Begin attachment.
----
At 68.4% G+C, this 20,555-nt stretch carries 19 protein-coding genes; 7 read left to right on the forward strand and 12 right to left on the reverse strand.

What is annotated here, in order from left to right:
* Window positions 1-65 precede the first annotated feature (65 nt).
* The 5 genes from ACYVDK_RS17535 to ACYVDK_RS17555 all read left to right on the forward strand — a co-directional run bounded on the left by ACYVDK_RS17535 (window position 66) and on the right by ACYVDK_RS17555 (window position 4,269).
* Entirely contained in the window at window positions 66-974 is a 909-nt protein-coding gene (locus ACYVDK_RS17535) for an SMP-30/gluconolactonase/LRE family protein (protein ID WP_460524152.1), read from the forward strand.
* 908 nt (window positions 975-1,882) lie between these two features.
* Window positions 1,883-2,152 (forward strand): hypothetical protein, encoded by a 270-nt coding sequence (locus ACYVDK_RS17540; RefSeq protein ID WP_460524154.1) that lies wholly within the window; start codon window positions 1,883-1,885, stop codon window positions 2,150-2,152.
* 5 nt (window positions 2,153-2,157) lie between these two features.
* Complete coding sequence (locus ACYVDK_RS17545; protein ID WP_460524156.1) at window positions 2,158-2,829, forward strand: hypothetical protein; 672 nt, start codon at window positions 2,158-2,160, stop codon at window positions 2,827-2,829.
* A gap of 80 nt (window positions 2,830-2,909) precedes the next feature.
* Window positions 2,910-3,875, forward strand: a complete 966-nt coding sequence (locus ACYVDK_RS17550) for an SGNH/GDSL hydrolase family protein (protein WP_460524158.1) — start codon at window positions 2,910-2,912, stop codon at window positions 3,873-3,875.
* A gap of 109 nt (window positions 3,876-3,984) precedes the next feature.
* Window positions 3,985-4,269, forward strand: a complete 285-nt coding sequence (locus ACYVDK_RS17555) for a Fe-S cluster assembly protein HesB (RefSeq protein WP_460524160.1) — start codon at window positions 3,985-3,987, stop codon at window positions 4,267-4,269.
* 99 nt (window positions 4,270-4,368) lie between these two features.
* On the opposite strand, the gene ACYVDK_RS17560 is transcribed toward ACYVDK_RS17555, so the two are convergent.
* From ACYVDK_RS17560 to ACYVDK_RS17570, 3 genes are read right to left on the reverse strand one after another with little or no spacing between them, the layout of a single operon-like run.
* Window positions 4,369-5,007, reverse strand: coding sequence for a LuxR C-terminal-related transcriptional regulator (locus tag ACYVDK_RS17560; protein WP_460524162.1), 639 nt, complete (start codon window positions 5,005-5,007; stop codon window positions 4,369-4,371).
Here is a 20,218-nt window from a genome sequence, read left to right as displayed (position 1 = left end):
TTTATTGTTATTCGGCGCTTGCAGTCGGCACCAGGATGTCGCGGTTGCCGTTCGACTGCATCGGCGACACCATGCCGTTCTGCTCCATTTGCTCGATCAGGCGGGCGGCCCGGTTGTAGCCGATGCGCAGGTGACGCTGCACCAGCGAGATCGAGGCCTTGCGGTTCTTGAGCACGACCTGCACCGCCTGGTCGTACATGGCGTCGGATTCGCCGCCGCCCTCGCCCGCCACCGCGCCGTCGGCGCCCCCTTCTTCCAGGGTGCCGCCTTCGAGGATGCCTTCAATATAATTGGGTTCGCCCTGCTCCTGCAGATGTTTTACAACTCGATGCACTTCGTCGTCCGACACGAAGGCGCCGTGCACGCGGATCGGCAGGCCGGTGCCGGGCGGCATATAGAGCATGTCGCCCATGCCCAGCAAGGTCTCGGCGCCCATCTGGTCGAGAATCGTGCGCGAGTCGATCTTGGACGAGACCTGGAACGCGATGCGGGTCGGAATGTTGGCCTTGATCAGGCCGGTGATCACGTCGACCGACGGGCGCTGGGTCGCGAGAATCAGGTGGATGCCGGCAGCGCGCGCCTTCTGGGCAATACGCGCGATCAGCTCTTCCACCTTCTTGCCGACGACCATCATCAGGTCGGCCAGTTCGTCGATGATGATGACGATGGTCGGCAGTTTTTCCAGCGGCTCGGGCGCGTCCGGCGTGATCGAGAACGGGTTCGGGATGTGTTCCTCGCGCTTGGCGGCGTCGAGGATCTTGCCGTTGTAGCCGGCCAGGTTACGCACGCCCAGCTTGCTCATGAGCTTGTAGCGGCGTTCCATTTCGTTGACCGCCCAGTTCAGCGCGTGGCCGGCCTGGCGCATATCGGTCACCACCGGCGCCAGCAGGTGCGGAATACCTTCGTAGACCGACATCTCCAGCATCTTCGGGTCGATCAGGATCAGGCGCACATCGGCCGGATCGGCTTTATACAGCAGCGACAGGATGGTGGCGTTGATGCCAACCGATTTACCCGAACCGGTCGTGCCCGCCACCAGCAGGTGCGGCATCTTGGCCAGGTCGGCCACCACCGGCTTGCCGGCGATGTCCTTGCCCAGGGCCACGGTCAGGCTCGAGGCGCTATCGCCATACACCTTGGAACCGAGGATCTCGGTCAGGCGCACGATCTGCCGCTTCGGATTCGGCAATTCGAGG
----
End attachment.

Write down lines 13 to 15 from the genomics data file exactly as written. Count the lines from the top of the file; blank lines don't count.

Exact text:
* Window positions 3,985-4,269, forward strand: a complete 285-nt coding sequence (locus ACYVDK_RS17555) for a Fe-S cluster assembly protein HesB (RefSeq protein WP_460524160.1) — start codon at window positions 3,985-3,987, stop codon at window positions 4,267-4,269.
* 99 nt (window positions 4,270-4,368) lie between these two features.
* On the opposite strand, the gene ACYVDK_RS17560 is transcribed toward ACYVDK_RS17555, so the two are convergent.